Knoxville’s Early Involvement in the Conservation Movement

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Knoxville has a deep history of interest, and sometimes national influence, in the natural environment.

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The heavy industry of the 19th century was hard on Knoxville’s environment. The term “air pollution” did not become common until much later, but the problem was hard to ignore, especially in terms of soot clinging to buildings, clothes, and skin. By 1910, University of Tennessee Professor J.A. Switzer was giving public lectures on Market Square on the subject of “the smoke nuisance.”

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A series of expositions at Chilhowee Park highlighted the area’s natural resources, both their potential and their problems. The National Conservation Exposition of 1913 was the world’s first big fair about conserving natural resources. Over two months, 1 million people visited the exposition. Its honorary chairman, who spoke at the event, was Gifford Pinchot, the well-known Pennsylvania conservationist.

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A decade later, another effort, largely led by Knoxvillians, aimed to start a national park in the Great Smoky Mountains, which had previously been a combination of farmland and harvested forests. Among the leaders were Knoxvillians businessman David Chapman and state Rep. Annie Davis, in 1925 Knoxville’s first female elected official. The Great Smoky Mountains National Park opened to the public in 1930, though it was not formally dedicated until later.

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Meanwhile, the Wilderness Society was founded in 1935. Its members were different from the conservationists in that they promoted nature for its own sake, not for how it can serve mankind. That way of thinking was just becoming known as environmentalism. Among the influential society’s eight founders was attorney Harvey Broome, a lifelong Knoxvillian (1902-1968). Several others happened to be Knoxvillians at the time, having moved here to work for the Tennessee Valley Authority. Among them were Bernard Frank, Bob Marshall, and Benton MacKaye, already famous as the founder of the Appalachian Trail. They often met in Knoxville to discuss national issues. Soon, Ernie Dickerman, a Midwesterner who lived in downtown Knoxville for many years was another prominent leader of the group, and worked with Broome toward the passage of the national Wilderness Act of 1964.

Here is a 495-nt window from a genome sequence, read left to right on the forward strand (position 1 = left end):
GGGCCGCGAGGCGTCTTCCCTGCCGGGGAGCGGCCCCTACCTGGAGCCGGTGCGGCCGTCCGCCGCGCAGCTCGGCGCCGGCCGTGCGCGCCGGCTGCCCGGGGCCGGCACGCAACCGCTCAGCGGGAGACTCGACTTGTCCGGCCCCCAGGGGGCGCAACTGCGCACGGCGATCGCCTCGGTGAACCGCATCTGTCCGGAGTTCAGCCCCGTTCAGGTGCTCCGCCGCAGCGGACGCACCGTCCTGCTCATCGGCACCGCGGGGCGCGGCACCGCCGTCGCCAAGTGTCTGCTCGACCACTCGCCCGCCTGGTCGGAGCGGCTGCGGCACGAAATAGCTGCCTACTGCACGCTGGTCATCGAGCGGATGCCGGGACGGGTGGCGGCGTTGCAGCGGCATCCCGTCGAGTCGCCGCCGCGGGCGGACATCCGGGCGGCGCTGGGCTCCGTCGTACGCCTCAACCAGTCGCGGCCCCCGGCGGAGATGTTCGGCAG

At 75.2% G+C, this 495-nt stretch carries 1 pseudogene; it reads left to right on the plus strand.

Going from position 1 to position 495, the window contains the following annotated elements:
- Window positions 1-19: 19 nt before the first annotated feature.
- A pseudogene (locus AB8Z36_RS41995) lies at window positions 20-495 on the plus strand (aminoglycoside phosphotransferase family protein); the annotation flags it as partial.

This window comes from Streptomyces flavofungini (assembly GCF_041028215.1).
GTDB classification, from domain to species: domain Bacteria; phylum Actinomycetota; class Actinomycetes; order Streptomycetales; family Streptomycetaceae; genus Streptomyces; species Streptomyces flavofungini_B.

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In 1937, Knoxville native James Agee wrote a feature story for Fortune magazine called “Smoke,” an alarming account of the effects of air pollution up to that time, suggesting the difficulty of controlling it.

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UT alumnus Joseph Wood Krutch (1893- 1970) grew up on Cumberland Avenue. He began his writing career in New York as a journalist and biographer. However, with books like The Great Chain of Life (1956), he became known a pioneer ecologist. Some of his words are inscribed on marble markers in Krutch Park, a green space which was established by a bequest of his brother Charles Krutch.

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Knoxville has been celebrating Earth Day every April 22 since 1970, when a group organized by University of Tennessee professors and students walked along Kingston Pike from Western Plaza to UT, about three miles. The “Walk-In” was intended to encourage people to use clean forms or transportation. Volunteers cleaned up parts of Third Creek, and Circle Park hosted a “Celebration of Life.” “Deadwood Trail” bus tours pointed out the city’s most polluted neighborhoods.

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That evening, 200 attended a lecture by author Jane Jacobs at the University Center. Jacobs (1916-2006), who wrote The Death and Life of Great American Cities, is considered a founder of new urbanism. She’s credited with helping inspire the revival of downtowns in the years since then.

Featured Photo: The official logo of the National Conservation Exposition, which drew 1 million visitors to Chilhowee Park in 1913. The world’s first big fair to advocate care for natural resources, it featured progressive speakers like Helen Keller, Booker T. Washington, William Jennings Bryan, and Gifford Pinchot. Several of its volunteers were later involved in the Great Smoky Mountains National Park project.

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The Knoxville History Project, a nonprofit organization devoted to the promotion of and education about the history of Knoxville, presents this column each week to raise awareness of the themes, personalities, and stories of our unique city. You can reach director Jack Neely at jack@knoxhistoryproject.org

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